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Backpacker August 2017

Published nine times a year, Backpacker is a magazine of wilderness travel, offering practical, "you can do it, here's how" advice to help you enjoy every trip. Filled with the best places, gear, and information for all kinds of hiking and camping trips, each issue delivers foldout maps and stunning color photography.

United States
Pocket Outdoor Media, LLC

in this issue

2 min
local hikes just got better

THE EVIDENCE IS IN, and it’s conclusive: Hiking is really, really good for you. Recent studies have shown the world what you and I already know—spending time outdoors improves physical and mental health. That’s why hiking should be a part of our day-to-day lives, not a rare treat relegated to vacations. And that’s the reason we kick off every issue with The Play List (page 14), the magazine’s largest section, entirely devoted to local trails and hiking advice. But we can only cover so many places in those pages—with limited space, we can’t provide a trail for every reader, every issue. So we’ve created a new channel on our website devoted entirely to the local hiking scene in metro areas across the country. For each region, we’ve identified at least one local…

1 min
summer school

Backcountry Navigation We partnered with the Colorado Outward Bound School to bring this iconic institution to your home. Outward Bound instructor Siena Fry teaches map and compass skills, route planning, navigation tricks for challenging conditions, and more in this seven-part course. Wilderness First Aid Basics When you’re miles from the trailhead, 911 isn’t always an option. Don’t go into the backcountry without knowing how to treat common injuries like cuts, sprains, concussions, and other minor traumas. In this class, instructors deliver step-by-step guides on how to help an injured hiker so you never have to think, “I wish I’d known.” Outdoor Photo School Shoot like a pro with tips from a pro. Adventure photographer Adam Barker walks you through every aspect of taking better photos, from composition and lighting to gear and processing, for landscapes,…

2 min

Sacred trails the world over help hikers discover deeper truths about the world and themselves. But what truly makes a path transformative? ELISABETH KWAK-HEFFERAN treks a new 170-mile loop in Montana in search of the pilgrimage she needs. • • • • • Healing Hikes When we shared Elisabeth Kwak-Hefferan’s story of looking for peace on the Sacred Door Trail in the wake of her divorce (“The Long Way ‘Round,” May 2017), readers immediately empathized with her experience. “My life, her words,” wrote Kari Rockwell. “The trees heal the pain.” Daniel Lewis shared his own story of looking for solace in the wild. “I retreated to the forest within hours of a breakup and backpacked my heart back to health,” he said. “Shenandoah National Park was my fortress of solitude.” And one reader…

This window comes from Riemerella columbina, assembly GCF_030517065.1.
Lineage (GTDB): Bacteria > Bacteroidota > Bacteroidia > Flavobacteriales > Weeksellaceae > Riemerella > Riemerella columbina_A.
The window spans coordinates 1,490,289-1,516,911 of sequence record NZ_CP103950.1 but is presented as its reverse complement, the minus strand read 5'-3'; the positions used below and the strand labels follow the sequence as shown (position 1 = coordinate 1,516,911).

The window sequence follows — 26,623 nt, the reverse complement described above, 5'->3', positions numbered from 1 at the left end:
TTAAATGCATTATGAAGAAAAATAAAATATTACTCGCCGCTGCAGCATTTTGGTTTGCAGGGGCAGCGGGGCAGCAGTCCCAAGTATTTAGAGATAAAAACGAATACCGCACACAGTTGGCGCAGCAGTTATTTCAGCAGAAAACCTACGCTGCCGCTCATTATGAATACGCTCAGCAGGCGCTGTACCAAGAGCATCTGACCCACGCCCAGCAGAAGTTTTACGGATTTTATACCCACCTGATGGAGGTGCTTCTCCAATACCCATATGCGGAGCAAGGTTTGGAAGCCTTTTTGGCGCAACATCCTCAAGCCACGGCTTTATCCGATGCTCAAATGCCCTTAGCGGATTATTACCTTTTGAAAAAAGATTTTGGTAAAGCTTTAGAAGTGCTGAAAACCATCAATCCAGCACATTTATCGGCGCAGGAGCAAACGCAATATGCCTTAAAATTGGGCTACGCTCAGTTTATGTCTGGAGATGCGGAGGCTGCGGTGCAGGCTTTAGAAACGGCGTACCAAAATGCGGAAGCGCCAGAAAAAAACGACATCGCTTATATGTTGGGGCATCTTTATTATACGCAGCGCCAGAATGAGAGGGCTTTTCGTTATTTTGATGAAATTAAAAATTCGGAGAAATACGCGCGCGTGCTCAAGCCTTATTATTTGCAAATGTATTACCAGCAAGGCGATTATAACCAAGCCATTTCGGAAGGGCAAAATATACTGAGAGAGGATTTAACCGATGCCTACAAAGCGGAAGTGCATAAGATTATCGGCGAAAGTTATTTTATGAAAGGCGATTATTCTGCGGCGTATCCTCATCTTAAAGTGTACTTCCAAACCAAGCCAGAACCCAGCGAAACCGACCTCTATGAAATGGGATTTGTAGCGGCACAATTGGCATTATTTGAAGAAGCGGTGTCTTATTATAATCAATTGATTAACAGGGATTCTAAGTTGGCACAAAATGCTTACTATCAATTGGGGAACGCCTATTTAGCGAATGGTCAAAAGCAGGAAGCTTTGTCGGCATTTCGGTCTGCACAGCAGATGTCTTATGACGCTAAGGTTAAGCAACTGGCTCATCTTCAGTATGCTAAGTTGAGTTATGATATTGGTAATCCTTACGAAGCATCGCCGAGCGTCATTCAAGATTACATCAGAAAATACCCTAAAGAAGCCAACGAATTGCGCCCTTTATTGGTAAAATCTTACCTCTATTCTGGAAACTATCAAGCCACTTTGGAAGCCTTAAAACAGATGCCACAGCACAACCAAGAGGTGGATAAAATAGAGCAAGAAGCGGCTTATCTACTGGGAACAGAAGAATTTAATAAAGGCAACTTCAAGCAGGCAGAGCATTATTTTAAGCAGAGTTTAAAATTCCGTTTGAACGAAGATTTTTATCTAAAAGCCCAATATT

1 min
cure summit fever.

The window is short on the biggest mountains, so take advantage of late summer’s perfect conditions and go now. Ready for its close-up: Mt. Blum in the North Cascades. The 7,685-footer is dotted with tiny, snowmelt-fed hanging tarns and smashed between crinkle-cut ridges, offering a top-of-the-world vantage over the Cascades, including 7,060-foot Hagan Mountain (far right on ridge) and 10,781-foot Mt. Baker (out of the frame, to the right of the photographer). It’s just 4.8 miles to the glacier-encrusted summit, but you must climb more than 7,000 feet in that span. From the Baker River trailhead, follow the silty waterway .5 mile north, then cross over to the east side via a suspension bridge. There, a vague social path follows Blum Creek 2.8 miles to the Blum Lakes, half a dozen…

3 min
the dragon’s lair

THE MEADOW IS PERFECT. Coconut palms sway in the breeze, revealing flat-topped peaks behind them, the ground so plush that the sleeping pads stay rolled up. After a 6-mile trek through a rainforest, I’m happy to be inside a tent, the ocean breeze rustling through the mesh and a chorus of bullfrogs serenading me. I lie back and enjoy the peaceful moment, wondering why I was so anxious about camping on an active volcano. That’s when I feel the earth move. I sit up and see a narrow plume of smoke twist into the sky from the crater of Volcán Telica, 300 yards away. It’s nerve-racking, but this is what we asked for. My husband, son, and I wanted to hike on living earth. Unlike Hawaii’s strictly regulated lava zones and Indonesia’s…

1 min
cool off.

Midsummer in the Arizona backcountry doesn’t have to be an exercise in heat tolerance—if you know where to look. Photographer Elias Butler took the Calloway Trail (#33) 1 mile to its terminus at West Clear Creek. Then, where others turn around, he kept going. Boulder-hop, swim, and follow social paths 5 miles downstream (west), and you’ll land at this watery oasis, he says. It’s slow going, so plan to camp en route when you find a flat section of high ground. (Note: This area can flash flood. Turn to page 43 for tips on how to avoid catastrophe.) Contact bit.do/coconino-red-rock-district…